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and Jack, with a small band of followers,
camped up the river. They often were among us,
begging and trading and hanging around the camp.
Numerous fi res were burning all about us --
I recall three up in the high timber
and two in the foothills. I asked Colorow
why they had kindled all these fi res. He said
it was "to make heap grass next spring, for ponies."
But most of these fi res, I told him, were burning high
in the mountains, where no grass grows. And he was silent.
I said they must be trying to destroy
the value of the country for the white man --
no fi res were set inside the Reservation --
which Colorow did not deny.
-- You mean
they were particular to burn the timber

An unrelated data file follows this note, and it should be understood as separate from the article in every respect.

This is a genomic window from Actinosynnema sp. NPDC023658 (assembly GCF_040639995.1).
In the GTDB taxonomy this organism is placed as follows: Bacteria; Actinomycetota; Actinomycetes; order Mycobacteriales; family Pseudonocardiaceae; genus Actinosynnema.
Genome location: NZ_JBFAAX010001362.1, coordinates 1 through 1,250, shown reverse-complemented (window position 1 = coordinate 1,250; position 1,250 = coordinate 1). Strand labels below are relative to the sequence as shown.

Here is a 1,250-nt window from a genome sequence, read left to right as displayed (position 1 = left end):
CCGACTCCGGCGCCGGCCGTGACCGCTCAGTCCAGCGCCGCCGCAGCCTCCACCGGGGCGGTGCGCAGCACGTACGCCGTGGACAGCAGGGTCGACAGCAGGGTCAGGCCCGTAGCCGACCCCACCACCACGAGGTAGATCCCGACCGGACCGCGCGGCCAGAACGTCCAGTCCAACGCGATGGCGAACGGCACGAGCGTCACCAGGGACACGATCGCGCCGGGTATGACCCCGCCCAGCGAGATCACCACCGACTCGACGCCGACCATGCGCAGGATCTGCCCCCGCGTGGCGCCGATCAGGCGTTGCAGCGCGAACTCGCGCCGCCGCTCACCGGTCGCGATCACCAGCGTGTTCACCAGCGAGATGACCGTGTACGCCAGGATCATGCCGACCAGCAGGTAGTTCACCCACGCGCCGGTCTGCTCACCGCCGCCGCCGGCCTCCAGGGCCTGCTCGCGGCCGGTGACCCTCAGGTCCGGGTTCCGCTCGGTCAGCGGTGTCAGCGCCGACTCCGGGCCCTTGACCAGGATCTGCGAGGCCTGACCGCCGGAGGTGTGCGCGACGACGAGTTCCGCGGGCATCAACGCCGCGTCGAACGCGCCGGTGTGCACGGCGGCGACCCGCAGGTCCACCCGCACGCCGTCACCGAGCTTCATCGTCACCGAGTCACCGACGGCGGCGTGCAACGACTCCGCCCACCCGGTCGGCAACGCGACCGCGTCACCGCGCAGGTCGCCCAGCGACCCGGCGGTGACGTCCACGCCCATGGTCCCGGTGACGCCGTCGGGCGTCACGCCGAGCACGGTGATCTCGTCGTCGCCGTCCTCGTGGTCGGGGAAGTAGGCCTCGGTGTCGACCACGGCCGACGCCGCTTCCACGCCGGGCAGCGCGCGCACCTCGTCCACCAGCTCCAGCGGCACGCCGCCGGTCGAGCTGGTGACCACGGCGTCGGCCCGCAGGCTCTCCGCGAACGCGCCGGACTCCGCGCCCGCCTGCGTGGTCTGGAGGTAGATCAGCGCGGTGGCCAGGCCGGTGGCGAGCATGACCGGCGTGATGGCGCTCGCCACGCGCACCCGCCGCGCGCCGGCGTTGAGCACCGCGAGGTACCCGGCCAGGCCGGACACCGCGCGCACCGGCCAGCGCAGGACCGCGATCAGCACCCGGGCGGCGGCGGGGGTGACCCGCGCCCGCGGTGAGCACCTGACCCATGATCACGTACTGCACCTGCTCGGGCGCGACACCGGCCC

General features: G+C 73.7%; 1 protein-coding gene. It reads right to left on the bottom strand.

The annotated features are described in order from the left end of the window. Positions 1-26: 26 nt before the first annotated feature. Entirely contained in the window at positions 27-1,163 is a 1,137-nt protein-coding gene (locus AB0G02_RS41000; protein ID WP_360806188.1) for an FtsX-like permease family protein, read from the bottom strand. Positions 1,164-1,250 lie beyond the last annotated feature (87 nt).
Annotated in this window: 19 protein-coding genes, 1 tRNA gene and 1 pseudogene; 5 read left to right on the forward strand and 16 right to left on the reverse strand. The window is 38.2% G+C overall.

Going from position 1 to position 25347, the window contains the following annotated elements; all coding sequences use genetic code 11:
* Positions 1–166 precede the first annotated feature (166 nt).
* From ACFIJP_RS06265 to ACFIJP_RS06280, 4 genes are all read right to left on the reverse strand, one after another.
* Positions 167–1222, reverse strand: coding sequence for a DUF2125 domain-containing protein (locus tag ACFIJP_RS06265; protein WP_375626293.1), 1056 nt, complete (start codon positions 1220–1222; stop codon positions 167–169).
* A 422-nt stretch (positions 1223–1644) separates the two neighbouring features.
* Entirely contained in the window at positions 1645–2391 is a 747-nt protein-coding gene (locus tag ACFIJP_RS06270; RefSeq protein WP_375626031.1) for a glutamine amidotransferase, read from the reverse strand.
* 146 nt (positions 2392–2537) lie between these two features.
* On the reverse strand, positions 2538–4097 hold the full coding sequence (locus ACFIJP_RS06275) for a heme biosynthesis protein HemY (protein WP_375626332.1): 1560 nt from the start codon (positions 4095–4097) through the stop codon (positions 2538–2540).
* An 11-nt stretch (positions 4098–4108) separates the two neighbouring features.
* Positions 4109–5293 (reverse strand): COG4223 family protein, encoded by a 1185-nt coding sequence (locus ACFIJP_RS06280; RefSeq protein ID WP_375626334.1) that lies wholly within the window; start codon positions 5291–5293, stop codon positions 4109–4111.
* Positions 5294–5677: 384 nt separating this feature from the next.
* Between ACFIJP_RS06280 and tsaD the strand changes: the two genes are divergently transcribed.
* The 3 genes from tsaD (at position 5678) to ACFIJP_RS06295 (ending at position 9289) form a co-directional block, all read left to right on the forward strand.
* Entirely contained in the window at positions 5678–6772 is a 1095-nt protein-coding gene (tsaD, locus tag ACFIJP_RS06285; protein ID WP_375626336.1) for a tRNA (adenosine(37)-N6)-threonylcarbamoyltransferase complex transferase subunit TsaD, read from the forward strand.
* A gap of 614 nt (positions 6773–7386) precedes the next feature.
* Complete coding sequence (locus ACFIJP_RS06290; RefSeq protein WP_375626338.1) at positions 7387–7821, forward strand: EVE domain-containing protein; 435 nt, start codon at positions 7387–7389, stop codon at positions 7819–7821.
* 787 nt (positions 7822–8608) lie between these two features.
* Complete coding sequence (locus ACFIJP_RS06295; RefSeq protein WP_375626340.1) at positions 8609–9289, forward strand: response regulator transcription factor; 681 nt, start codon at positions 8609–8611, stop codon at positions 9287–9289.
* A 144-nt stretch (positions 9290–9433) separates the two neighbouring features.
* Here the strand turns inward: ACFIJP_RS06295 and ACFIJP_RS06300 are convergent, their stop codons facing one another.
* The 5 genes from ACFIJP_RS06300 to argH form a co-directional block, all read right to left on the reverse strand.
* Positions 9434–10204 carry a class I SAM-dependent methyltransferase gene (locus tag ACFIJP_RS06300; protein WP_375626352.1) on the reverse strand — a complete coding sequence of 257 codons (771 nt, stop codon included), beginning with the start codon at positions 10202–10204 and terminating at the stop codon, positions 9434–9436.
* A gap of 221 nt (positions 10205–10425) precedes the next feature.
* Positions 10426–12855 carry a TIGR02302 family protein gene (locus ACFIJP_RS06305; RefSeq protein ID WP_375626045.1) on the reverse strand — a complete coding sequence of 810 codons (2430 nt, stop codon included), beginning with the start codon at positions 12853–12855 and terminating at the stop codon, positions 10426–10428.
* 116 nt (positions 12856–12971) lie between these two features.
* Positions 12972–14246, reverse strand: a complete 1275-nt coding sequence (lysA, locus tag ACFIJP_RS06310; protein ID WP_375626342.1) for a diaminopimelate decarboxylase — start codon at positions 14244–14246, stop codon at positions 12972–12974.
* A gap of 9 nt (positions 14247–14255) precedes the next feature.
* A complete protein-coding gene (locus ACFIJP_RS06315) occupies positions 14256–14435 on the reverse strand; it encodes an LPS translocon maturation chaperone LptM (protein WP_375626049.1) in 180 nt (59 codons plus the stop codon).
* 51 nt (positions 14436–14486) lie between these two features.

on the lands north and east, but not within
the Reservation? -- A. Yes, sir. -- Q. They distinguished
between the two? -- A. Yes, sir; and with exactness.
The Byers testimony has spiralled in to the point where he is describing a visit to
the White River Reservation with a sheriff 's party in search of some stolen horses.
The time is twelve months before the massacre:
During our talk that afternoon I saw
the fi rst signs of the Ute dissatisfaction
with Agent Meeker. When Mr. Meeker spoke --
and he was mostly silent -- the Utes were quick
to manifest displeasure. At the end
of the parley, when we once again demanded
that they return the horses, Meeker said, "Yes,
they must be given up," and Colorow
sprang to his feet and said, "Meeker, you
no talk; we no want you talk. Let Pius [Byers] talk,"
and Indians all around the room grunted